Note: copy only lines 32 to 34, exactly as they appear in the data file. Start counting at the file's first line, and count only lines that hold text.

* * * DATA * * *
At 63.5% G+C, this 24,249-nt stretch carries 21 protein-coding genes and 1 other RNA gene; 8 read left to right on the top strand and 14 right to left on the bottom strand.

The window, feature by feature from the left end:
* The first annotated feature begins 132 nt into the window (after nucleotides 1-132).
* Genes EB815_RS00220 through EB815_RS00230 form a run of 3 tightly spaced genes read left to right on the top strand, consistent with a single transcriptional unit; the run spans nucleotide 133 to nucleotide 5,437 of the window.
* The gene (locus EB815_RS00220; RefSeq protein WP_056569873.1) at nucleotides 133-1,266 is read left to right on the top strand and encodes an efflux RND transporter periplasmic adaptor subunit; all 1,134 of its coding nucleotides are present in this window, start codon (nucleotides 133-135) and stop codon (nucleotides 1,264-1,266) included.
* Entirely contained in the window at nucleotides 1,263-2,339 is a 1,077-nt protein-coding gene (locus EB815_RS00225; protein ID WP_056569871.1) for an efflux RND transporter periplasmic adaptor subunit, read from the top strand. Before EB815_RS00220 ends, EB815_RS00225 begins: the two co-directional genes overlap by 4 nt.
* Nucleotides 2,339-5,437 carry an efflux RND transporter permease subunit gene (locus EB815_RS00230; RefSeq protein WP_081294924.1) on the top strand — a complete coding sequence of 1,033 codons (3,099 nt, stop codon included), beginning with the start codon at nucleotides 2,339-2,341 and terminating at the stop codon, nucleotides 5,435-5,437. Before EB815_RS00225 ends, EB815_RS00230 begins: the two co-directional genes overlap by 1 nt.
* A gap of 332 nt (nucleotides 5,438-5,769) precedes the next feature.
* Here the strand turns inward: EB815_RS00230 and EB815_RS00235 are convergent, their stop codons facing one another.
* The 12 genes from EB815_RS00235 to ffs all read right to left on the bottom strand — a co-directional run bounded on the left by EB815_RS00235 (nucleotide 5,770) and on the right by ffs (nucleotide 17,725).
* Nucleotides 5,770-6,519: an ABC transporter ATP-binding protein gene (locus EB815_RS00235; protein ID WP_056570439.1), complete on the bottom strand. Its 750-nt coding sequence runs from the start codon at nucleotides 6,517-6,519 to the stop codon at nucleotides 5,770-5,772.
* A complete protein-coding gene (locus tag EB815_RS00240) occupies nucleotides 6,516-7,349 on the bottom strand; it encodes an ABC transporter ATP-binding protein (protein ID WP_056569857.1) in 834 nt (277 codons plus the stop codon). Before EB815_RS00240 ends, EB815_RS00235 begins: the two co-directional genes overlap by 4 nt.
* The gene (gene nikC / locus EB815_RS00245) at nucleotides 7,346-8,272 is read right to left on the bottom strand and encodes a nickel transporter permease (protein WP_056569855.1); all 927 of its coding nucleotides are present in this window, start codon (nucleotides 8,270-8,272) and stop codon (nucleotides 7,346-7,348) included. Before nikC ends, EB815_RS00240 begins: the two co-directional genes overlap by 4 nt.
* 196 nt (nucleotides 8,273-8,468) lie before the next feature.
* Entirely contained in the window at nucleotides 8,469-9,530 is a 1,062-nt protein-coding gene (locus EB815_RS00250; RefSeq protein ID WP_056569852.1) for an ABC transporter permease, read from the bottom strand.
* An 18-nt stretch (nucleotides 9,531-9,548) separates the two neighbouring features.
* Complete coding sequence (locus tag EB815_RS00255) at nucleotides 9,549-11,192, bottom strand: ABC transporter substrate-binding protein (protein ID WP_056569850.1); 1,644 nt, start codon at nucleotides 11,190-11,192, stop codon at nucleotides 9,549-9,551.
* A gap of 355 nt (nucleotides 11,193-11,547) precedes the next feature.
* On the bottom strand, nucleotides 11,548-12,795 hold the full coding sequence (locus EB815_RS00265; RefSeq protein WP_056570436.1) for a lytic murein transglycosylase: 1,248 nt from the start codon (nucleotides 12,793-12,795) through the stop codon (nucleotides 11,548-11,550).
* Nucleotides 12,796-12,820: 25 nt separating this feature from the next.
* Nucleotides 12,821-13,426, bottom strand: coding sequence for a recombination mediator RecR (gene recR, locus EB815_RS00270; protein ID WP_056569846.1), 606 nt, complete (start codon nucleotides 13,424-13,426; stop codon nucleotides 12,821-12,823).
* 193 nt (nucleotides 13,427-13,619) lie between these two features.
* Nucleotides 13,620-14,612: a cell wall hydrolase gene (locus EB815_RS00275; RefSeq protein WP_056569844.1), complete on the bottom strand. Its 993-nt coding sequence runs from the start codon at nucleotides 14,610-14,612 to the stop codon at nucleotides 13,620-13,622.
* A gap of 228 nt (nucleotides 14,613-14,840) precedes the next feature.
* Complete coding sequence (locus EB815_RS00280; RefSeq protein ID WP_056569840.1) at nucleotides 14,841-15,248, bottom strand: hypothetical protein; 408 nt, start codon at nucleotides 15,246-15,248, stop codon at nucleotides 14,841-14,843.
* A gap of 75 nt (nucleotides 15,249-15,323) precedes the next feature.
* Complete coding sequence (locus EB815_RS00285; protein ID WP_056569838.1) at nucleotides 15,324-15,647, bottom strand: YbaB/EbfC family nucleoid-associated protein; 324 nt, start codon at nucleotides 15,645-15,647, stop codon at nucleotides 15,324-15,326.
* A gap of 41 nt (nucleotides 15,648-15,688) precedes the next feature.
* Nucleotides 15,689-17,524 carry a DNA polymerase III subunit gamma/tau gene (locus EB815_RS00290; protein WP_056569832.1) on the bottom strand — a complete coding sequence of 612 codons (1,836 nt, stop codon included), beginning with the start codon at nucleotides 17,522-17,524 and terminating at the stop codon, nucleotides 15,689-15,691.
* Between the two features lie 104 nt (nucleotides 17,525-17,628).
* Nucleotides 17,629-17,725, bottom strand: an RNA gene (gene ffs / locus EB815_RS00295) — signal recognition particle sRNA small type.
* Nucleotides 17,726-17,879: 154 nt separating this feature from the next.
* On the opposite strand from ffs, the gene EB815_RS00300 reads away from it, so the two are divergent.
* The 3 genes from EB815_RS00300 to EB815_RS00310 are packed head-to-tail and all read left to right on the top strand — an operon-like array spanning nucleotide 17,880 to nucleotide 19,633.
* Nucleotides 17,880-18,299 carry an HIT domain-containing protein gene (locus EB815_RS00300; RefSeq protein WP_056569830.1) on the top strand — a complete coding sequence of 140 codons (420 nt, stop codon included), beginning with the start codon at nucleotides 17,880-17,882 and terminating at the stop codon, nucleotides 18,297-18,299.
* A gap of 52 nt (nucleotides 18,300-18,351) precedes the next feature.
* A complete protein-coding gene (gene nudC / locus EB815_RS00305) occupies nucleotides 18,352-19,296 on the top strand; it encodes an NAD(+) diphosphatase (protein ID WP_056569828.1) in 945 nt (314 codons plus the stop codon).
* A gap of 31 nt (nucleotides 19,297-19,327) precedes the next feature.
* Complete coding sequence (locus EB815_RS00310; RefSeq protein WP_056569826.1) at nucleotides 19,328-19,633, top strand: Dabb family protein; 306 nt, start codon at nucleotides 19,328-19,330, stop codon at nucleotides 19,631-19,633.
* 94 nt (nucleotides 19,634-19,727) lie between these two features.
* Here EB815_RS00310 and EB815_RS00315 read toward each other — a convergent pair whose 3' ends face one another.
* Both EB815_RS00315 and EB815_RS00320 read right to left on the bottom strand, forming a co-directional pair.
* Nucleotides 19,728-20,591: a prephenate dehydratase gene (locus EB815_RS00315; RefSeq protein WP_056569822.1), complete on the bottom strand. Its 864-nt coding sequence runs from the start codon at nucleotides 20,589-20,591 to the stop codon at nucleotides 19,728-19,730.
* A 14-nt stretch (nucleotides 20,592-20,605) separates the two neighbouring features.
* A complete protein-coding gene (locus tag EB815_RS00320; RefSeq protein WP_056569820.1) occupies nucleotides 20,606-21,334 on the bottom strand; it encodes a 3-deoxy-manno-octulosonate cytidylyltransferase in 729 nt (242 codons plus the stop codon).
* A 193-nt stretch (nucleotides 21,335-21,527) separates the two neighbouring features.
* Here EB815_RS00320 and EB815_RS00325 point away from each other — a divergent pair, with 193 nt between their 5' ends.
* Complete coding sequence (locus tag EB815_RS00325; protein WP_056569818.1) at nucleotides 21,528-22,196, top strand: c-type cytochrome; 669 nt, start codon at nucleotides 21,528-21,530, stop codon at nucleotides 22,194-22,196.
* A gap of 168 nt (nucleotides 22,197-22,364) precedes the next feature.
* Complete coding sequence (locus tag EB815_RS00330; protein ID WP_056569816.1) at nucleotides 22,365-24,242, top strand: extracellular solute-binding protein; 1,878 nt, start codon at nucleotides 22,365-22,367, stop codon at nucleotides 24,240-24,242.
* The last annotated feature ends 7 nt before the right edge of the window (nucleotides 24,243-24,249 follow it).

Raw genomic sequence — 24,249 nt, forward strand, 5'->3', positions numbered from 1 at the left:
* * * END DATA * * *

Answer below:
* Nucleotides 17,726-17,879: 154 nt separating this feature from the next.
* On the opposite strand from ffs, the gene EB815_RS00300 reads away from it, so the two are divergent.
* The 3 genes from EB815_RS00300 to EB815_RS00310 are packed head-to-tail and all read left to right on the top strand — an operon-like array spanning nucleotide 17,880 to nucleotide 19,633.